Unfortunately, we have found that no matter how specific our definition of an incident may be, we will still end up in situations where we are uncertain if it’s worth treating a defect as an incident. In these types of situations, there is a quick check-in between the Product Manager, Engineering Manager, and Tech Lead of the team that owns the defect. If not everyone is available to meet, then those that are available can make the final decision. At this point, we like to err on the side of caution, and so when there is uncertainty on severity, we prefer to treat a defect as an incident, even if it means taking down a sprint.

Challenge #2: Getting the Right People Involved

Why Is This Difficult?

Sometimes this just isn’t straightforward. For some context, our company has many products that are essentially embedded into a single web application. As much as we would like these products to be truly independent of one another, our customers — not surprisingly — gain quite a bit of value from our products being able to interact with one another. Most of the time, incidents are clearly isolated to one part of our application. Offhand, I can think of at least two types of incidents where getting the right people involved is non-trivial:

  • Errors in parts of our application UI that are shared by more than one of our products (and engineering teams)
  • Performance-related issues (e.g. users reporting the app is slow to load). These could stem from application code defects owned by our software engineers or infrastructure problems owned by our DevOps team.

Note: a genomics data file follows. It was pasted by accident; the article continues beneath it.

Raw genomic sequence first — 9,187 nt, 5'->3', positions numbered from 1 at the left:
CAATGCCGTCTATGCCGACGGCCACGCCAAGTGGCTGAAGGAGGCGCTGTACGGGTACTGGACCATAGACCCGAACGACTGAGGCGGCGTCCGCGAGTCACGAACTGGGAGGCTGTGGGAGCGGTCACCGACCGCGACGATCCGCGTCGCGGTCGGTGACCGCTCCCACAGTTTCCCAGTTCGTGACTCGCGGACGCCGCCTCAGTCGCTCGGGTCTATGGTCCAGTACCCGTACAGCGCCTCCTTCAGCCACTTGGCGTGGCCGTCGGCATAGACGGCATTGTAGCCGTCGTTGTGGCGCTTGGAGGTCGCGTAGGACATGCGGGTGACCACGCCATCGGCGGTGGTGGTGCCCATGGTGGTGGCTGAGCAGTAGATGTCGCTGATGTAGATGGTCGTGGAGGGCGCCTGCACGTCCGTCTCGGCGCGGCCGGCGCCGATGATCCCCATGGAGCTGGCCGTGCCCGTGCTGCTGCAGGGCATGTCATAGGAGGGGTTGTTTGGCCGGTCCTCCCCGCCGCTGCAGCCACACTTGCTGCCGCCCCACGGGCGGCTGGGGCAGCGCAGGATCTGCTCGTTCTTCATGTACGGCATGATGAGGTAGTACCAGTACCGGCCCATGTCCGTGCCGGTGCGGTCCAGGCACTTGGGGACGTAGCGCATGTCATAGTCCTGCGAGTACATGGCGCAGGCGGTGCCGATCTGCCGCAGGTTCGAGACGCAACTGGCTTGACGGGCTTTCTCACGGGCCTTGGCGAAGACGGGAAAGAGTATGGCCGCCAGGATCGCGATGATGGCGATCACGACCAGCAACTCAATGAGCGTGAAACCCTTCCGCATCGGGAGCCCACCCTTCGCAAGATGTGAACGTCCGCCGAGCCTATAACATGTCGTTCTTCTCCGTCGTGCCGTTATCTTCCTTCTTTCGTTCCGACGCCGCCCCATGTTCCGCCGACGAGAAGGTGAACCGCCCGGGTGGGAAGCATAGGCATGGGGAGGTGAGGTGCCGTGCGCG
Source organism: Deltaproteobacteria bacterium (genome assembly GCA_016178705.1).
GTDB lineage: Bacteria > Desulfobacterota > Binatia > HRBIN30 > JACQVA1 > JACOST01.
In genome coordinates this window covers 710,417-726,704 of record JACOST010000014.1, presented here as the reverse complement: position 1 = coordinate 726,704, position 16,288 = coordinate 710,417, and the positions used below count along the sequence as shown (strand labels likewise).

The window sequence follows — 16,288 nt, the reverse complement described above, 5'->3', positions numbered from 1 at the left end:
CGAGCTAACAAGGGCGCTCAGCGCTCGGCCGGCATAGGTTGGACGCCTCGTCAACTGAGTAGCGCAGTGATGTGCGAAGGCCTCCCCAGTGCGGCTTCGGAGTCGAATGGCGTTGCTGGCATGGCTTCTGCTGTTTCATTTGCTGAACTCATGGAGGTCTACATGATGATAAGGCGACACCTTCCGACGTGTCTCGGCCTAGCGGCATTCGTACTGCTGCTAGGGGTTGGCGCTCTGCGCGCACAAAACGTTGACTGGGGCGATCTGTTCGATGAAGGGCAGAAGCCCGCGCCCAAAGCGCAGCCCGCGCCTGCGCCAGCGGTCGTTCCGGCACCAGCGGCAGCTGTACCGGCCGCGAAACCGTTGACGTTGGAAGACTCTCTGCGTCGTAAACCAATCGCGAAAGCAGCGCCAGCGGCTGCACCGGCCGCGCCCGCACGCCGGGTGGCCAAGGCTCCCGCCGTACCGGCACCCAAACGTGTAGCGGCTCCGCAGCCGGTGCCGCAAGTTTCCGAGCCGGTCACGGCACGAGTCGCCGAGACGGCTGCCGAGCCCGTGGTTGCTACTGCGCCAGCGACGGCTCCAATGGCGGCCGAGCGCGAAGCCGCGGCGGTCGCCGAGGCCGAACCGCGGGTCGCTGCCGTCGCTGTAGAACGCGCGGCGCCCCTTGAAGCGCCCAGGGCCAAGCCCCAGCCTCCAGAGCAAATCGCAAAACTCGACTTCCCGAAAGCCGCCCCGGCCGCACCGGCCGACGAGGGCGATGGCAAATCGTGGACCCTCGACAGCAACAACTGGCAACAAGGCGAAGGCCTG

How Do We Solve This?

As much as we prefer not to interrupt our engineers, it’s important to figure out the proper owners of the incident sooner rather than later. The last thing we want is for one team to spend a day investigating a problem only to find out it relates to code owned by an entirely different team. In the short term, to help mitigate this problem, we have a couple of procedures in place to make sure the right people are involved in each incident:

  • We use a Slack channel I mentioned above (#engineering-support) where our Product Support team can escalate concerning issues observed in our application. This channel is, thankfully, not very noisy today, and so when something ambiguous comes up, engineers from different teams can work together to figure out which team is generally responsible.
  • Once we actually open an official incident, we create a separate Slack channel (e.g. #incident-41-slow-app-load-times) and send out an announcement in our main R&D Slack channel that a new incident is underway with a link to the new incident Slack channel. This way, no one gets inadvertently excluded and there are no “hidden incidents.”